The drawback of FTA and fishbone diagrams is that they do not assess the magnitude of risks. This limitation can be compensated by coupling them with failure mode and effects analysis (FMEA), a bottom-up approach in which failure is initiated at the component level and can be scaled up to the higher subsystem and system levels.

Hazard analysis is also an effective means to control or eliminate new hazards that are introduced after commercialization. Sometimes experiments are conducted to further evaluate the numerical parameters or settings relevant to the root causes. At one time, industry used a one-factor-at-a-time experimentation method. However, the factorial design of experiment is gaining popularity because this methodology varies all factors in the experiment simultaneously and permits the evaluation of interaction effects.

Trending complaint data helps management detect patterns of failures and evaluate the effectiveness of CAPA. Periodic management reviews and audits serve as the overall effectiveness check of these risk activities. Because no single method can absolutely override the others, integrating multiple tools is appropriate. The tools compensate for the limitations of the other tools and link the different quality units together, which are controlled by the central management system.

Following the same risk-based methodology, quality should be built into the complaint-management system in a controlled manner. If appropriate risk management techniques are being carried out successfully, it is less likely that a significant problem with a device will go unnoticed.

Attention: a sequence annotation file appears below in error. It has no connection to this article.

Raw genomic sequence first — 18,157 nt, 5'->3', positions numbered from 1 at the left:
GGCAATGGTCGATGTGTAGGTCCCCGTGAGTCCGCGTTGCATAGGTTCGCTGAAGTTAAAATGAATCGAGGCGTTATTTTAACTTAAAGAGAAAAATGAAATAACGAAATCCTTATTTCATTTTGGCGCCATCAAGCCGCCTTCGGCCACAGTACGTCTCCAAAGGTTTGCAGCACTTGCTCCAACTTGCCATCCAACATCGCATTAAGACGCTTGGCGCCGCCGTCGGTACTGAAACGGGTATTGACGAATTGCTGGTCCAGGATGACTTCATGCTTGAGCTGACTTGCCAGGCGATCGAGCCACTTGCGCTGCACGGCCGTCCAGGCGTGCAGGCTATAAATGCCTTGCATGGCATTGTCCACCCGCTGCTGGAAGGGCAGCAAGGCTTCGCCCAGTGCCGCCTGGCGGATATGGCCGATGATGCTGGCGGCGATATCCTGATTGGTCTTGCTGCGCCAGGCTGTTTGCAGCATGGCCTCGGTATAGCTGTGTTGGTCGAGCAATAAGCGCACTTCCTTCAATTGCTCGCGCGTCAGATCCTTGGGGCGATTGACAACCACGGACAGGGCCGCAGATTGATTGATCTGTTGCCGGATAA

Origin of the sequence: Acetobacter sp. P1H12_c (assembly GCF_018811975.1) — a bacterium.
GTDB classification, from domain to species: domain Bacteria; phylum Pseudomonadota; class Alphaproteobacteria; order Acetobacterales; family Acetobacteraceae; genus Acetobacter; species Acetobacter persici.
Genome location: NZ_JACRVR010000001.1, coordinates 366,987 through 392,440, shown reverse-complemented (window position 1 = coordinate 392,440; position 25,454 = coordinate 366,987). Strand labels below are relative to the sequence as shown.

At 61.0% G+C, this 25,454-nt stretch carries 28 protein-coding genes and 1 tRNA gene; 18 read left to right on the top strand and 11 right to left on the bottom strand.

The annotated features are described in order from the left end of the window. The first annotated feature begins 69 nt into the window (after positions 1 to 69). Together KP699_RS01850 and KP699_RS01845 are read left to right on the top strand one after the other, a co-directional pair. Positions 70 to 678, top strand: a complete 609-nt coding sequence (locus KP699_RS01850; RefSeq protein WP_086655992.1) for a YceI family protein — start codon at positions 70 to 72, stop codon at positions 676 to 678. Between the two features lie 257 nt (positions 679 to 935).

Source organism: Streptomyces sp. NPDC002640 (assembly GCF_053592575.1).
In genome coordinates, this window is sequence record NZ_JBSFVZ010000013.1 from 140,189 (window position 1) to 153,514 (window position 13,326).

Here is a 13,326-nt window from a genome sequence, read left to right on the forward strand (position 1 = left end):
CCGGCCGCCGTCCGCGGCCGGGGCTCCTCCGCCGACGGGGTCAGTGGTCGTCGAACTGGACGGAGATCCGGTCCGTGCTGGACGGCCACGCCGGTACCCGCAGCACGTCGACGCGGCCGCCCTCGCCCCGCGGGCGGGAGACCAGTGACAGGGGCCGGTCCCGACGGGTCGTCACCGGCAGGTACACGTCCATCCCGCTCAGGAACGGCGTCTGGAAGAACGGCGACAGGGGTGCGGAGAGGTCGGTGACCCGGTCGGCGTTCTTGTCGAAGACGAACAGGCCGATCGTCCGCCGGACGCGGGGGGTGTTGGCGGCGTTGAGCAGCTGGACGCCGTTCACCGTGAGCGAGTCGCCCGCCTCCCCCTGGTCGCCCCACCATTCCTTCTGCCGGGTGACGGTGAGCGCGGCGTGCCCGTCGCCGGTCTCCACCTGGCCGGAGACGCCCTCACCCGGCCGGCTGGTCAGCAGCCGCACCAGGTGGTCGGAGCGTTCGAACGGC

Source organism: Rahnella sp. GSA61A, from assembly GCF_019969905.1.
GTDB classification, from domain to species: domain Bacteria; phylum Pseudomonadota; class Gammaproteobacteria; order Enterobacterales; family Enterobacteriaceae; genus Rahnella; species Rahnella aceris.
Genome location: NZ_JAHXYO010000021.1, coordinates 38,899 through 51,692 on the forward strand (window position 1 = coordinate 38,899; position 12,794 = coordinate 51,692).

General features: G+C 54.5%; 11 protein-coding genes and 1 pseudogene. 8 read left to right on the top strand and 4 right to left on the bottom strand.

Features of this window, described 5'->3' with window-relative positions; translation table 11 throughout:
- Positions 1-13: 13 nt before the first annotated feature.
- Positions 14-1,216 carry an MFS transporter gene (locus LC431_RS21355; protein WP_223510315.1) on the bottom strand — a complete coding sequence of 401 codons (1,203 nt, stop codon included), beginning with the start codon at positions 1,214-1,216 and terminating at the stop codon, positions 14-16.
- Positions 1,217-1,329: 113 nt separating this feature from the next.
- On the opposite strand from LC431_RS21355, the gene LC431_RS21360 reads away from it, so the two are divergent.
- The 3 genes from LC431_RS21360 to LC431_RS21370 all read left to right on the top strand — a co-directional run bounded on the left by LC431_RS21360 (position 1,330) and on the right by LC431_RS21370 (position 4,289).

Determining the necessity of a medical device report should be approached by establishing a formal MDR filing system. This system should be separate and distinguishable from the central complaint-handling system, but still retain a close link. Similar to the 21 CFR 820.198 complaint file requirement, 21 CFR 803.18 also requires an MDR event file designation. The determination of a reportable event must be documented and retained in the MDR event file.9,10 These event files can be paper or electronic, but a hybrid approach to documentation is recommended because it creates a backup.

Similar to the questionnaire for capturing customer information, an MDR decision form is useful to streamline the decision-making process on reportable (5-day or 30-day) or nonreportable events. The form also provides documentary evidence to show how a decision is made and therefore, whether an event should be included in the MDR event file.10

From a regulator’s point of view, insufficient adverse-event reporting and follow-up can jeopardize the safety of the general public and put patients at risk. A recent Office of Inspector General (OIG) study shows that 89% of the 140,698 MDRs were filed by manufacturers within the 30-day time frame in 2007; 31% of the 5-day reports, however, were filed late. As a side note, the report also indicated that the agency was unable to review reports in a timely manner because of the high volume of data.11 To address this discrepancy, the agency follows the risk-based approach of prioritization so that incomplete or late MDR submissions are more-closely followed up on than are on-time submissions. The OIG report also suggests that CDRH target its effort to manufacturers that have a history of noncompliance with the MDR requirement.